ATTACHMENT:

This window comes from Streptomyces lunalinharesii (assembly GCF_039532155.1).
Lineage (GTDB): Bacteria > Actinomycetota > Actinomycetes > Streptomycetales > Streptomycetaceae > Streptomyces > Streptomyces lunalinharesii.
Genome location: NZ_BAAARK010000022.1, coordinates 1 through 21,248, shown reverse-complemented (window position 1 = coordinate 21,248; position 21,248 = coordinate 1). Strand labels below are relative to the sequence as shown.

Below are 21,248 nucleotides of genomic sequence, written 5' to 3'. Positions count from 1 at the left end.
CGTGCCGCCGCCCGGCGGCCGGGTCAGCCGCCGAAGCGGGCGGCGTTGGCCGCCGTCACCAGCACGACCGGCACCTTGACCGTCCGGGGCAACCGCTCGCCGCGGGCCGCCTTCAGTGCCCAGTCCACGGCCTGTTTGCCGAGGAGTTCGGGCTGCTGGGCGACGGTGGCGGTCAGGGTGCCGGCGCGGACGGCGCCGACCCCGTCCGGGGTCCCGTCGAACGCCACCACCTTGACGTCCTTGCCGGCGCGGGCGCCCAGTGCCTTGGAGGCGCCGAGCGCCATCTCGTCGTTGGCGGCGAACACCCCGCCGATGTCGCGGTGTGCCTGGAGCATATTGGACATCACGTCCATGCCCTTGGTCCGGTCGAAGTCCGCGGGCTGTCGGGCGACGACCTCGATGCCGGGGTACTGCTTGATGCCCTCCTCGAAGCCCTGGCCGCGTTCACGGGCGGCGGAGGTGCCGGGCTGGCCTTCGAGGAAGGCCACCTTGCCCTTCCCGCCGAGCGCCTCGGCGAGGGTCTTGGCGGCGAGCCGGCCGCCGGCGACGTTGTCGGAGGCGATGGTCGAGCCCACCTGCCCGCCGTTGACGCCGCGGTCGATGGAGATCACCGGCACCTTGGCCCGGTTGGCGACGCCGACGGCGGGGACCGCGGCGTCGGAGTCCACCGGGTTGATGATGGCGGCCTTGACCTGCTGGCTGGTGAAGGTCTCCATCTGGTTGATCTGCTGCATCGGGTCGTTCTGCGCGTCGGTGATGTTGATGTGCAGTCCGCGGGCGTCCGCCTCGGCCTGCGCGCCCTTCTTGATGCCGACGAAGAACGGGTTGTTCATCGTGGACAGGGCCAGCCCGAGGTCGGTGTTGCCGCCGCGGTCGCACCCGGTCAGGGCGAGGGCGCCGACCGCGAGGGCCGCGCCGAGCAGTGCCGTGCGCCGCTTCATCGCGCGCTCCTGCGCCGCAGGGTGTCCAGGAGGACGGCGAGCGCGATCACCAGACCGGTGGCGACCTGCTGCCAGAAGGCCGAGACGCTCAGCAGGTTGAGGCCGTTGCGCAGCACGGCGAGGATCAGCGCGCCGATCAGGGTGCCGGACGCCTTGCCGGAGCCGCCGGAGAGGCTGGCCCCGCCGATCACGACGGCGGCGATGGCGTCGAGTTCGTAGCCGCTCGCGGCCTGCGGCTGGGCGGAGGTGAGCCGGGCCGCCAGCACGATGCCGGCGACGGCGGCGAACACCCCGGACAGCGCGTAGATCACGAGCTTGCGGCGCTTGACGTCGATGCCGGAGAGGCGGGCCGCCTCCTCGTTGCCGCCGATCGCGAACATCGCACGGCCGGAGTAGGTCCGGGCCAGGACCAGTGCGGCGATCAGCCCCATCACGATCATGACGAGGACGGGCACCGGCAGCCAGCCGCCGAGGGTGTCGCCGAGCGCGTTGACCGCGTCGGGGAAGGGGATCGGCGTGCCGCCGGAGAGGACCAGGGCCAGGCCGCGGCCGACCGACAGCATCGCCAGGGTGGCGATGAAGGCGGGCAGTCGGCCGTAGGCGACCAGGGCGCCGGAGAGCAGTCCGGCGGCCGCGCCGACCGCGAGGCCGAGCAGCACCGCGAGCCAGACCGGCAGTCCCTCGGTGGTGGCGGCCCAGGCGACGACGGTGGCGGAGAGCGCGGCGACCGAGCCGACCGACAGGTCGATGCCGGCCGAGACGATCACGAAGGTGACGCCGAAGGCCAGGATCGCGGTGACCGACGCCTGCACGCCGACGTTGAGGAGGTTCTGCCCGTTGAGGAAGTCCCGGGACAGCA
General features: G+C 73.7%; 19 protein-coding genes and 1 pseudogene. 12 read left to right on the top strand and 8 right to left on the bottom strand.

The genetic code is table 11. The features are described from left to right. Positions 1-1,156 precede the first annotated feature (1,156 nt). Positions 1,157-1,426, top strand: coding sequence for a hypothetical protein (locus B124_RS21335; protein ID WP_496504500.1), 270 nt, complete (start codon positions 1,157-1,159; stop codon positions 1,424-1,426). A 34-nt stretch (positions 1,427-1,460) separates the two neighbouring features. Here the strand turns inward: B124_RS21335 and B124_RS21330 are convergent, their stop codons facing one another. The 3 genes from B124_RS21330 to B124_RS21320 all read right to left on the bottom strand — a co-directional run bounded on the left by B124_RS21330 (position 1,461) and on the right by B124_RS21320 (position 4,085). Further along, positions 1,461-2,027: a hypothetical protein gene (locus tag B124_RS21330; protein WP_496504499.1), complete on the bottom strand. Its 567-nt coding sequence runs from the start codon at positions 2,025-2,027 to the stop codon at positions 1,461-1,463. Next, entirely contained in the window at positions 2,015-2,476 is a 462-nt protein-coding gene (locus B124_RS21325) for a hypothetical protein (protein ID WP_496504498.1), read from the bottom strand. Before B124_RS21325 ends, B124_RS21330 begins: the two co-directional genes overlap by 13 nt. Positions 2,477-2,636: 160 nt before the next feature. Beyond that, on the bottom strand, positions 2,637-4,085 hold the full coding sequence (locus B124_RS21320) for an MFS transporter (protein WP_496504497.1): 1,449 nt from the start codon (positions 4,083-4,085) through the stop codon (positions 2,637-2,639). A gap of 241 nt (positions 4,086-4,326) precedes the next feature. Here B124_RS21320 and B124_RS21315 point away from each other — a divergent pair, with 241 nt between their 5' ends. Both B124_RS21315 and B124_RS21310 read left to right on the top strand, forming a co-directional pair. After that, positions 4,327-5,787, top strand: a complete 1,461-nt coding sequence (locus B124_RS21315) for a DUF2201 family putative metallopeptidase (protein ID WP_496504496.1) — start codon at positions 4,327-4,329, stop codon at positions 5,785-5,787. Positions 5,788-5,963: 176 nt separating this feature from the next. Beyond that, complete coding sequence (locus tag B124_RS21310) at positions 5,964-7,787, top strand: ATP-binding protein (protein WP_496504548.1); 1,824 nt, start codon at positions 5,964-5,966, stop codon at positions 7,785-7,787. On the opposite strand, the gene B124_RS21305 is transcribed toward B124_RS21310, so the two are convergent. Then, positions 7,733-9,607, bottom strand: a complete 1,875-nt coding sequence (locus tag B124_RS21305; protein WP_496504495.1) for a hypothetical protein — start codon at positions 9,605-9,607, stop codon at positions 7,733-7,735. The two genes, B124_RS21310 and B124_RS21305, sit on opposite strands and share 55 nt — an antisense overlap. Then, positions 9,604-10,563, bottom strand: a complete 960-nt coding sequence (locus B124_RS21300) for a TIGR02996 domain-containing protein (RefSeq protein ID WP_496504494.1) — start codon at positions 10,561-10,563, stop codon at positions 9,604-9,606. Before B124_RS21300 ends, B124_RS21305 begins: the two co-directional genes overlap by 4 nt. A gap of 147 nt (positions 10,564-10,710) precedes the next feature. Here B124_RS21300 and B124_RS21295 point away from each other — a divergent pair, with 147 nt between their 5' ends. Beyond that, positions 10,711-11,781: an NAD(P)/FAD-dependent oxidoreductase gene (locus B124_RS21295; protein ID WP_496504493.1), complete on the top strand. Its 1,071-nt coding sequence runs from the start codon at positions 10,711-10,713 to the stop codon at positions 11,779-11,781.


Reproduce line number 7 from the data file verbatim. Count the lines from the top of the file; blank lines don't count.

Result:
The genetic code is table 11. The features are described from left to right. Positions 1-1,156 precede the first annotated feature (1,156 nt). Positions 1,157-1,426, top strand: coding sequence for a hypothetical protein (locus B124_RS21335; protein ID WP_496504500.1), 270 nt, complete (start codon positions 1,157-1,159; stop codon positions 1,424-1,426). A 34-nt stretch (positions 1,427-1,460) separates the two neighbouring features. Here the strand turns inward: B124_RS21335 and B124_RS21330 are convergent, their stop codons facing one another. The 3 genes from B124_RS21330 to B124_RS21320 all read right to left on the bottom strand — a co-directional run bounded on the left by B124_RS21330 (position 1,461) and on the right by B124_RS21320 (position 4,085). Further along, positions 1,461-2,027: a hypothetical protein gene (locus tag B124_RS21330; protein WP_496504499.1), complete on the bottom strand. Its 567-nt coding sequence runs from the start codon at positions 2,025-2,027 to the stop codon at positions 1,461-1,463. Next, entirely contained in the window at positions 2,015-2,476 is a 462-nt protein-coding gene (locus B124_RS21325) for a hypothetical protein (protein ID WP_496504498.1), read from the bottom strand. Before B124_RS21325 ends, B124_RS21330 begins: the two co-directional genes overlap by 13 nt. Positions 2,477-2,636: 160 nt before the next feature. Beyond that, on the bottom strand, positions 2,637-4,085 hold the full coding sequence (locus B124_RS21320) for an MFS transporter (protein WP_496504497.1): 1,449 nt from the start codon (positions 4,083-4,085) through the stop codon (positions 2,637-2,639). A gap of 241 nt (positions 4,086-4,326) precedes the next feature. Here B124_RS21320 and B124_RS21315 point away from each other — a divergent pair, with 241 nt between their 5' ends. Both B124_RS21315 and B124_RS21310 read left to right on the top strand, forming a co-directional pair. After that, positions 4,327-5,787, top strand: a complete 1,461-nt coding sequence (locus B124_RS21315) for a DUF2201 family putative metallopeptidase (protein ID WP_496504496.1) — start codon at positions 4,327-4,329, stop codon at positions 5,785-5,787. Positions 5,788-5,963: 176 nt separating this feature from the next. Beyond that, complete coding sequence (locus tag B124_RS21310) at positions 5,964-7,787, top strand: ATP-binding protein (protein WP_496504548.1); 1,824 nt, start codon at positions 5,964-5,966, stop codon at positions 7,785-7,787. On the opposite strand, the gene B124_RS21305 is transcribed toward B124_RS21310, so the two are convergent. Then, positions 7,733-9,607, bottom strand: a complete 1,875-nt coding sequence (locus tag B124_RS21305; protein WP_496504495.1) for a hypothetical protein — start codon at positions 9,605-9,607, stop codon at positions 7,733-7,735. The two genes, B124_RS21310 and B124_RS21305, sit on opposite strands and share 55 nt — an antisense overlap. Then, positions 9,604-10,563, bottom strand: a complete 960-nt coding sequence (locus B124_RS21300) for a TIGR02996 domain-containing protein (RefSeq protein ID WP_496504494.1) — start codon at positions 10,561-10,563, stop codon at positions 9,604-9,606. Before B124_RS21300 ends, B124_RS21305 begins: the two co-directional genes overlap by 4 nt. A gap of 147 nt (positions 10,564-10,710) precedes the next feature. Here B124_RS21300 and B124_RS21295 point away from each other — a divergent pair, with 147 nt between their 5' ends. Beyond that, positions 10,711-11,781: an NAD(P)/FAD-dependent oxidoreductase gene (locus B124_RS21295; protein ID WP_496504493.1), complete on the top strand. Its 1,071-nt coding sequence runs from the start codon at positions 10,711-10,713 to the stop codon at positions 11,779-11,781.